We gather for a Worship Service in-person at the Chapel (2700 W 14th Street) and on the Zoom platform at 11:00 A.M. on Sunday, February 11th, 2024 – the Last Sunday of Epiphany – Transfiguration Sunday – and Mardi Gras Sunday.
To join us at the Chapel, buzz Zion Church (Bob Bucklew) from the Directory at the front of the 2700 Building on the campus of San Sofia apartments or enter from the accessible ramp from the rear parking lot. When you arrive, call Bob at 216-375-5323 to open the parking lot gate.
The Sunday Bulletin is attached in PDF format. You may use it as a devotional during the week.
Sunday, February 11th – Mardi Gras Sunday: You don’t have to travel to New Orleans to join in the pre-Lenten season celebration. Come worship with the community of Zion Chapel, UCC, and share in wonderful, Jazz-inspired worship…New Orleans style. Following the worship service, all are invited to continue the celebration in The Library – Com-munity Room, sharing in a Fat Tuesday-inspired Potluck Brunch. Wear your purple, green and gold. Beads will be provided.
Upcoming Worship Services & Events:
- Wednesday, February 14th, 2024, OWLS (Older, Wiser, Livelier Seniors) gathers 11:30 a.m. – 1:30 p.m. at Zion UCC Church, 2700 W. 14th, join us for a Valentine Day gathering with speaker John Mahoney, Consumer Affairs Manager, Valentine Day crafts, door prizes, and valentine favors. RSVP for free lunch by phoning 216-310-6810, Beverly.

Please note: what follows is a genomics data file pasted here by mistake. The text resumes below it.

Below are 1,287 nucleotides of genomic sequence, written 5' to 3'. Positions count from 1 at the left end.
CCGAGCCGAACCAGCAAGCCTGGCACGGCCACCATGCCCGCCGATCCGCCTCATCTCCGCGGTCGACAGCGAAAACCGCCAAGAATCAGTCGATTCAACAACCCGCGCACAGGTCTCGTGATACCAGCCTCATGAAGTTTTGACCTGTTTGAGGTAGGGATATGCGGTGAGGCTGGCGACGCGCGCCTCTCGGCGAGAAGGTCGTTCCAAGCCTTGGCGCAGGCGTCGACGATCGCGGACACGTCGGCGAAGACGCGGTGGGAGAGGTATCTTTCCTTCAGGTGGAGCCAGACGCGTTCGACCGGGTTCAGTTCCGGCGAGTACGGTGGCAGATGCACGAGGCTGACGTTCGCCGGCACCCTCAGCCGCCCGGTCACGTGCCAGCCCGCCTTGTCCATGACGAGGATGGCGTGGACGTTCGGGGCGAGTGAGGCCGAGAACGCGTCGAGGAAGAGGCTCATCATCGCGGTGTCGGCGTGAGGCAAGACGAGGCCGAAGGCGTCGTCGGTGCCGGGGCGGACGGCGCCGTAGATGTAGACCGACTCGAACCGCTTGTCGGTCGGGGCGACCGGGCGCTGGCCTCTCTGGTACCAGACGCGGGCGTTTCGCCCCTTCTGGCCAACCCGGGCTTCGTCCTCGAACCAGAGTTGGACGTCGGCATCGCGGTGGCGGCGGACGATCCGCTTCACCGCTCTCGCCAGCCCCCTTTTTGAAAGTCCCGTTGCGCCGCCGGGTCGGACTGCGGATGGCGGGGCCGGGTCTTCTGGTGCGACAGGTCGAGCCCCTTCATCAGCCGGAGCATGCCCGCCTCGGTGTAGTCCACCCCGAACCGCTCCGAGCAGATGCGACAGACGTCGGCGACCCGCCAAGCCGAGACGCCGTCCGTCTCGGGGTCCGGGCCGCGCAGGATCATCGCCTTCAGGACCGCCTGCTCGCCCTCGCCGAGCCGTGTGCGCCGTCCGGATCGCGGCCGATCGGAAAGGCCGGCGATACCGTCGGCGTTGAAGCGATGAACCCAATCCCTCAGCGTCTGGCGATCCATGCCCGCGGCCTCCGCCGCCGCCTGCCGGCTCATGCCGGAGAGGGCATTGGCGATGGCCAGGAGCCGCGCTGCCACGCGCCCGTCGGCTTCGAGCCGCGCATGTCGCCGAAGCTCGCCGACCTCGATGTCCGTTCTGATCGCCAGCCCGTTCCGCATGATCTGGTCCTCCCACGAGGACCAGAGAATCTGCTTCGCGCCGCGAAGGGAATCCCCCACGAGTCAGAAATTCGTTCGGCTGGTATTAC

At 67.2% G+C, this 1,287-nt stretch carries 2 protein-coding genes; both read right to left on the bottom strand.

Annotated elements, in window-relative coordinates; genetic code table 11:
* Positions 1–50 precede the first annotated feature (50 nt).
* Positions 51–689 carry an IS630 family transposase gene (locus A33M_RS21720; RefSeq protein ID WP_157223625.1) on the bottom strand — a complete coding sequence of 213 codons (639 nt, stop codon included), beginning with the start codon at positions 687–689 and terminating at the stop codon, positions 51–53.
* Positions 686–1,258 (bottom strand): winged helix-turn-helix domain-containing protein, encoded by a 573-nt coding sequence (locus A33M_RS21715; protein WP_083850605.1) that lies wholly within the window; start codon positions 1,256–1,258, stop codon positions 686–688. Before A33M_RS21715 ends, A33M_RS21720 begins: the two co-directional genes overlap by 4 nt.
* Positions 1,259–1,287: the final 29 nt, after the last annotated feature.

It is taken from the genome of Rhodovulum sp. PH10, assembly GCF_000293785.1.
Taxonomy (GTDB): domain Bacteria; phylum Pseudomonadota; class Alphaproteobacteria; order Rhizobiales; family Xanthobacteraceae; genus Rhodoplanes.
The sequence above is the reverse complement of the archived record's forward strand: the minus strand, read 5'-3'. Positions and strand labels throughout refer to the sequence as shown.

- Wednesday, February 14th – Ash Wednesday: Worship at 6:30pm – begins the Christian season of Lent. We will spend the coming days journeying with Jesus toward the cross; toward the death that ultimately brings resurrection life. We will come together to acknowledge our sin, to acknowledge our mortality. We come to glimpse the Christ who offers forgiveness, who offers everlasting life. The imposition of ashes will be offered, as a sign of penitence and an acknowledgement of mortality.
The Focus Scripture Reading is Mark 9:2-9
Intro: Transfiguration Sunday is the last Sunday in this season after Epiphany, preparing us for Lent which begins on Ash Wednesday (this year, February 14th). The Transfiguration marks a pivotal point in the Gospel of Mark and is the lesson for both the Revised Common Lectionary and the Narrative Lectionary. The Narrative Lectionary gives some further context: before Mark 8:27, Jesus’ ministry was preaching, teaching, healing, and proclaiming the realm of God on earth as it is in heaven. In 8:27, Jesus asked the disciples, “Who do you say that I am?” and following Peter’s bold declaration that Jesus was the Messiah, Jesus’ message turned toward the cross. Jesus first tells of his upcoming suffering, death, and resurrection. Jesus said this openly to all who could hear, but Peter took him aside and rebuked him. Jesus, in turn, rebuked Peter, by calling him Satan, a stumbling block fixed on human things and not on the divine. Jesus further instructed the crowd how to be his disciples: to deny themselves, take up their cross and follow him. It became clear in this moment what it really meant to follow Jesus, and it was also clear the disciples did not fully understand.